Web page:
Population structure and dynamics of marine turtles in the Tubbataha Reefs, Cagayancillo, Palawan, Philippines (2010-present)

Marine turtles are integral components of marine ecosystems at the Tubbataha Marine Park World Heritage Site, and priority conservation species Nationally and within the Sulu-Sulawesi Seascape programme, the IOSEA MoU, the CTI Regional Action Plan, and the ASEAN Sea Turtle MoU. The reefs at Tubbataha, Cagayancillo, Palawan, Philippines, are a developmental and nesting habitat for Endangered green turtles (Chelonia mydas), and a foraging habitat for Critically Endangered hawksbill turtles (Eretmochelys imbricata)

Aerial Surveys, Palawan, Philippines (2010-2016)

Western Pacific leatherback sea turtle populations have declined 83% over the last five decades and are considered Critically Endangered according to IUCN. Protection of the remaining leatherback sea turtles in the Western Pacific is essential for population recovery, and this protection needs to extend to in-water habitats, where turtles spend the vast portion of their lives. But the protection of leatherback turtles at sea requires first-hand knowledge of their distribution in time and space, thus determining at-sea distributions and threats is essential for leatherback protection, restoration, and management

Tracking Loggerhead Turtles from Masirah Island, Oman (2008)

This project tracked the post-reproduction movements of loggerhead turtles at one of the world’s largest nesting aggregation of loggerhead sea turtles (Caretta caretta), Masirah Island, Sultanate of Oman, including investigation of clutch frequency, site fidelity, migration routes. The latter also helped to reveal intersections with threats, such as those associated with fisheries, hydrocarbon exploration, shipping…

Dolphin Energy Pipeline, State of Qatar (2008)

[maplist locationstoshow=”2380″ showdirections=”false” hidecategoriesonitems=”true” hideviewdetailbuttons=”true” expandsingleresult=”false” categoriesmultiselect=”false” streetview=”false” showdirections=”false” startlatlong=”25.948966,51.516067″ defaultzoom=”4″ hidesearch=”true” hidefilter=”true” hidesort=”true” viewstyle=”maponly” locationsperpage=”3″] MRF was contracted by URS Qatar LLC (URS) on behalf of Dolphin Energy to conduct a turtle nesting and hatchling monitoring survey in Ras Laffan Industrial City within 1500m either side of the Dolphin pipeline Right of Way (ROW).…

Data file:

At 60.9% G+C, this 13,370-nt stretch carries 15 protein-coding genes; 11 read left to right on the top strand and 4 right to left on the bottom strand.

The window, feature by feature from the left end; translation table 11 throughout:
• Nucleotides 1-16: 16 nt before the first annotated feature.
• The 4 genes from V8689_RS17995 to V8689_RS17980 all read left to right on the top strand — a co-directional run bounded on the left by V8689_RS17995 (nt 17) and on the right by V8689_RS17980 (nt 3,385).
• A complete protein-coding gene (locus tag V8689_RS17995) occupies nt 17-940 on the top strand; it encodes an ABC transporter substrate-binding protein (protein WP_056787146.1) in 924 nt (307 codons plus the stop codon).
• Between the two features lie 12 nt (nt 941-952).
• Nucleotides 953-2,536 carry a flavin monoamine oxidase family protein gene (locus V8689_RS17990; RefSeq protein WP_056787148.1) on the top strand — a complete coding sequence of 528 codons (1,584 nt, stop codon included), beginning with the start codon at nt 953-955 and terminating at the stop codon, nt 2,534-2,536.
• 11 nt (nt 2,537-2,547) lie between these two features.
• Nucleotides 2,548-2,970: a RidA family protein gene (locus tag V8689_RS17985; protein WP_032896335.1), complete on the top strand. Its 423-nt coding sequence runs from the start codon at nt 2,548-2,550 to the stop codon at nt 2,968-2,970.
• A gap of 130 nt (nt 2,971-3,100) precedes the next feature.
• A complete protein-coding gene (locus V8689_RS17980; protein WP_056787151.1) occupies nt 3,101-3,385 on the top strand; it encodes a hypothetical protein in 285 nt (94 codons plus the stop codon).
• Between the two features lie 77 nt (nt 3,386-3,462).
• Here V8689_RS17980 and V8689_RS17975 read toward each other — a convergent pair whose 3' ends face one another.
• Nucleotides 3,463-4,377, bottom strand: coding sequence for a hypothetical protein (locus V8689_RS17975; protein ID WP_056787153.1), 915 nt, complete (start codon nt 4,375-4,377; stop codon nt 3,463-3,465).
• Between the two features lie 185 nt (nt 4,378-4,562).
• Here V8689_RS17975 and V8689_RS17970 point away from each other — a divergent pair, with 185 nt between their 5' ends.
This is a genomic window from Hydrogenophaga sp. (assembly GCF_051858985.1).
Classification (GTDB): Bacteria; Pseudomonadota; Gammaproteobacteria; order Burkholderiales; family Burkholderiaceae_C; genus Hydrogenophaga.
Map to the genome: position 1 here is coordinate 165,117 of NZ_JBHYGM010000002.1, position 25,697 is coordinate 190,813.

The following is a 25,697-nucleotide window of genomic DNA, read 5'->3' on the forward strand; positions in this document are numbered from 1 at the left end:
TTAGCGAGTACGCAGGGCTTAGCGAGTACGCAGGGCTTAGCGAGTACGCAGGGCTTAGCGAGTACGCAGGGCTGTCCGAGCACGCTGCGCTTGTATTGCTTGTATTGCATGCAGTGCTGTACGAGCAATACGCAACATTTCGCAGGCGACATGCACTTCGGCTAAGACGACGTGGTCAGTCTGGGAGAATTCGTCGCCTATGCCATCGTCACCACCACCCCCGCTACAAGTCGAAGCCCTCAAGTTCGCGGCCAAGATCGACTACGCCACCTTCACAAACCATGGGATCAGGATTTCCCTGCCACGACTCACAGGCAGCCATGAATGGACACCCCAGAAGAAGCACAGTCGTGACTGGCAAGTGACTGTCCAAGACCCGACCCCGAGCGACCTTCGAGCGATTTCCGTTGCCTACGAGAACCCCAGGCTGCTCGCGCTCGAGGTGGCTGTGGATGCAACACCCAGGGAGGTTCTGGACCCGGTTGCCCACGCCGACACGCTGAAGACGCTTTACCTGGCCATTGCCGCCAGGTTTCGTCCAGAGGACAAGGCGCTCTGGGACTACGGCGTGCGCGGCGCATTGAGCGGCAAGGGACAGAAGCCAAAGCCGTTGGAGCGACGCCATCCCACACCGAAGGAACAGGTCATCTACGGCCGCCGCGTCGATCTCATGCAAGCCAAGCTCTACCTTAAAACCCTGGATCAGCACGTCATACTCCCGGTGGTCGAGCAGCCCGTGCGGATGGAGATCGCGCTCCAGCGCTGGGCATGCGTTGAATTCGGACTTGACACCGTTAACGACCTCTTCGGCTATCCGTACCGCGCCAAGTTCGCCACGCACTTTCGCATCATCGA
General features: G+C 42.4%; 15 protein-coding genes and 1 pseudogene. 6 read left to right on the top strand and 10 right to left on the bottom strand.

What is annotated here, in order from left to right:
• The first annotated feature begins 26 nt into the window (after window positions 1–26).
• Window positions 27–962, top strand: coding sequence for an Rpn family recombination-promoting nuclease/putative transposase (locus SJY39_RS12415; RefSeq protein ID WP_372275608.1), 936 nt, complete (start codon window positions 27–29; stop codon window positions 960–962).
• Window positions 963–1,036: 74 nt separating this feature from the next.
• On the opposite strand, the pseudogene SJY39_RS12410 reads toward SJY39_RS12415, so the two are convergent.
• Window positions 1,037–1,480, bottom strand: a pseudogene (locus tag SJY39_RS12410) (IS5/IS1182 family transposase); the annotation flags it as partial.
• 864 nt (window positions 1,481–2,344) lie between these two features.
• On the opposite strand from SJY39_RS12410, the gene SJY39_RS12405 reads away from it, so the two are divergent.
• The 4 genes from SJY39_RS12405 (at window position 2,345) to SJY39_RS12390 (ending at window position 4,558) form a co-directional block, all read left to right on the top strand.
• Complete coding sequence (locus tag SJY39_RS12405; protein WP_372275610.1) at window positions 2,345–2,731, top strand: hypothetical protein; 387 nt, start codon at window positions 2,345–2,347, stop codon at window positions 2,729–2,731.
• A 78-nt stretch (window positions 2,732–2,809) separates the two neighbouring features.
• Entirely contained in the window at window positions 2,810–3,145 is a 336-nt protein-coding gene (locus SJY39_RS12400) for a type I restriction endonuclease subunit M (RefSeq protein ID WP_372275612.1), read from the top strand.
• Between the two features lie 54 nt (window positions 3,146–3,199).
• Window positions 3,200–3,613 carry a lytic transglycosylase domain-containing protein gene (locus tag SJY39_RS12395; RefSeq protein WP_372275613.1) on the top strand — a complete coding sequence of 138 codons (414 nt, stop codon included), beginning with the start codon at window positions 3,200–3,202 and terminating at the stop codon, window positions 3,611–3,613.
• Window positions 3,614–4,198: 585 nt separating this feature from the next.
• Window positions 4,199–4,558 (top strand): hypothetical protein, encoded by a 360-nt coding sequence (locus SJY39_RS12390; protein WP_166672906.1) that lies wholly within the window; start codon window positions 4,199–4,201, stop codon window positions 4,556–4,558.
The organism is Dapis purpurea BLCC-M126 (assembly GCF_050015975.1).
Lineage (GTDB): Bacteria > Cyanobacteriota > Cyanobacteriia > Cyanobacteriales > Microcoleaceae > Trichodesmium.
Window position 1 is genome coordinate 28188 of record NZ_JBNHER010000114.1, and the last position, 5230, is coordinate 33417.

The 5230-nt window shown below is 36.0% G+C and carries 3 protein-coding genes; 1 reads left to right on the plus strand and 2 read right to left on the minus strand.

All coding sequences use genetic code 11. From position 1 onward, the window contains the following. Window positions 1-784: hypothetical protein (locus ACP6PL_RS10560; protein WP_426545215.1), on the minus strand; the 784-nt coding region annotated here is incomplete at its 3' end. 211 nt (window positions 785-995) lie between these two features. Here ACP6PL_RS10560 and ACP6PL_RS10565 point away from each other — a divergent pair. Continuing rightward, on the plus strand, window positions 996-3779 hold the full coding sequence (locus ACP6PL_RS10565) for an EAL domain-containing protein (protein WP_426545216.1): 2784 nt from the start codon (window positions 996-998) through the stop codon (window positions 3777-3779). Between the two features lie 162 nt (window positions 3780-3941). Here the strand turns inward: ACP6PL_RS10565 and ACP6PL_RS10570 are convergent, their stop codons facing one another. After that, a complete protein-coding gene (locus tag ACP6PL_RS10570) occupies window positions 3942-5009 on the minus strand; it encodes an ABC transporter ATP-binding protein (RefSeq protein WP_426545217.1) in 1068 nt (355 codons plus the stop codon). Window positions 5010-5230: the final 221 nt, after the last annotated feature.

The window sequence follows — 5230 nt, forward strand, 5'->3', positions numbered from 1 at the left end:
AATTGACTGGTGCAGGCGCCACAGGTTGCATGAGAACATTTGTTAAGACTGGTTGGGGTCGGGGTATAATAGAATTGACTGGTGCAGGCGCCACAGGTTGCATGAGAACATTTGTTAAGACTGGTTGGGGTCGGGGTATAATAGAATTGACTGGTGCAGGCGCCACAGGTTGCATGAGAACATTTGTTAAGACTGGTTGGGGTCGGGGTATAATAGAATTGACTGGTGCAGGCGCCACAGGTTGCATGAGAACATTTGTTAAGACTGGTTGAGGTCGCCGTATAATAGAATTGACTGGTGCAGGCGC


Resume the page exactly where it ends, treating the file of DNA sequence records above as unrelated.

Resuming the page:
Barzan Marine Environmental Survey, State of Qatar (2008)

This project comprised underwater video surveys to determine the composition of benthic faunal assemblages, seafloor habitat mapping, sediment classification boundary delineation and groundtruthing, and mapping on belanf of URS Qatar LLC, which was contracted by RasGas Company Limited to conduct an Environmental, Socio-economic and Health Impact Assessment for the Barzan Projec. This project was designed…

Saadiyat Island and Desert islands Turtle Programme, Abu Dhabi, United Arab Emirates (2008-2009)

The Abu Dhabi Tourism Development & Investment Company (TDIC) indicated its intention to develop and establish a comprehensive conservation programme for marine turtles as part of is commitment to the core values of the TDIC, namely environmental sustainability, progressive partnerships, cultural stewardship and enhancement and socio-economic viability. MRF was contracted to further pursue the concepts…

Malaysia Turtle Excluder Devices Project (2007-present)

The greatest threat to sea turtles in Malaysia is accidental capture in commercial and artisanal fisheries. Sea turtles have the unfortunate legacy of sharing habitats with some of our favourite foods, and of all the threats to their existence, the shrimp industry is perhaps the biggest. As shrimp trawl nets roll along the seabed they indiscriminately catch and drown numerous sea turtles. The conservation outlook for turtles has slowly improved thanks to small management changes at national parks, but the threat posed by thousands of shrimp trawlers has remained paramount. And yet a very practical and inexpensive solution exists in the form of Turtle Excluder Devices (or TEDs)